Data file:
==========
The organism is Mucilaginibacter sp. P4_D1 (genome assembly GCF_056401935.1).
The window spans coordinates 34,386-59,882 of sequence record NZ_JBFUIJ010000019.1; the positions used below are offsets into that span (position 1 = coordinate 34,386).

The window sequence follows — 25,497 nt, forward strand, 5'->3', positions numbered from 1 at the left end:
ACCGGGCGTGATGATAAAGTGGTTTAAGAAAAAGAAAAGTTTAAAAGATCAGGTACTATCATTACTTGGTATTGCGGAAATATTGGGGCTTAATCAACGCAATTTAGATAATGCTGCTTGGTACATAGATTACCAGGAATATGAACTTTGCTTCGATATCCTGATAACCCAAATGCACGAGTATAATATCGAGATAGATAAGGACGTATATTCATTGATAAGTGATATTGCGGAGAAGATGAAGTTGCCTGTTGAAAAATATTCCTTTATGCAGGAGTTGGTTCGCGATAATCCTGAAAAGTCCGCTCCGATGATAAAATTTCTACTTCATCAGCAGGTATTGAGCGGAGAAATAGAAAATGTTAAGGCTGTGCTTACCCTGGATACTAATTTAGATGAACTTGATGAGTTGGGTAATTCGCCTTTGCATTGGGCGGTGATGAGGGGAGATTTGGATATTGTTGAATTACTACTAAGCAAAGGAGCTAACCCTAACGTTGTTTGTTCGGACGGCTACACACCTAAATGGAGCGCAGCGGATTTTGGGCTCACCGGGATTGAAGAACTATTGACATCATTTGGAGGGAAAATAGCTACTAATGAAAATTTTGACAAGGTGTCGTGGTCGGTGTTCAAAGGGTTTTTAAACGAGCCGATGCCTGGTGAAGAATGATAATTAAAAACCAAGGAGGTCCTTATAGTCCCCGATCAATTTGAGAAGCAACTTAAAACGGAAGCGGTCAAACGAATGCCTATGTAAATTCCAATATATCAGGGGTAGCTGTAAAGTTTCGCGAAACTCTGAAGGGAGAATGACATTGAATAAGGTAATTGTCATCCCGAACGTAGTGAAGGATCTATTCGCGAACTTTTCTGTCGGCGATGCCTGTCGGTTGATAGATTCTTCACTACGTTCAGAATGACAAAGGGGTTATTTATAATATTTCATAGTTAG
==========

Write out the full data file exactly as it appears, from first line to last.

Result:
The organism is Mucilaginibacter sp. P4_D1 (genome assembly GCF_056401935.1).
The window spans coordinates 34,386-59,882 of sequence record NZ_JBFUIJ010000019.1; the positions used below are offsets into that span (position 1 = coordinate 34,386).

The window sequence follows — 25,497 nt, forward strand, 5'->3', positions numbered from 1 at the left end:
ACCGGGCGTGATGATAAAGTGGTTTAAGAAAAAGAAAAGTTTAAAAGATCAGGTACTATCATTACTTGGTATTGCGGAAATATTGGGGCTTAATCAACGCAATTTAGATAATGCTGCTTGGTACATAGATTACCAGGAATATGAACTTTGCTTCGATATCCTGATAACCCAAATGCACGAGTATAATATCGAGATAGATAAGGACGTATATTCATTGATAAGTGATATTGCGGAGAAGATGAAGTTGCCTGTTGAAAAATATTCCTTTATGCAGGAGTTGGTTCGCGATAATCCTGAAAAGTCCGCTCCGATGATAAAATTTCTACTTCATCAGCAGGTATTGAGCGGAGAAATAGAAAATGTTAAGGCTGTGCTTACCCTGGATACTAATTTAGATGAACTTGATGAGTTGGGTAATTCGCCTTTGCATTGGGCGGTGATGAGGGGAGATTTGGATATTGTTGAATTACTACTAAGCAAAGGAGCTAACCCTAACGTTGTTTGTTCGGACGGCTACACACCTAAATGGAGCGCAGCGGATTTTGGGCTCACCGGGATTGAAGAACTATTGACATCATTTGGAGGGAAAATAGCTACTAATGAAAATTTTGACAAGGTGTCGTGGTCGGTGTTCAAAGGGTTTTTAAACGAGCCGATGCCTGGTGAAGAATGATAATTAAAAACCAAGGAGGTCCTTATAGTCCCCGATCAATTTGAGAAGCAACTTAAAACGGAAGCGGTCAAACGAATGCCTATGTAAATTCCAATATATCAGGGGTAGCTGTAAAGTTTCGCGAAACTCTGAAGGGAGAATGACATTGAATAAGGTAATTGTCATCCCGAACGTAGTGAAGGATCTATTCGCGAACTTTTCTGTCGGCGATGCCTGTCGGTTGATAGATTCTTCACTACGTTCAGAATGACAAAGGGGTTATTTATAATATTTCATAGTTAG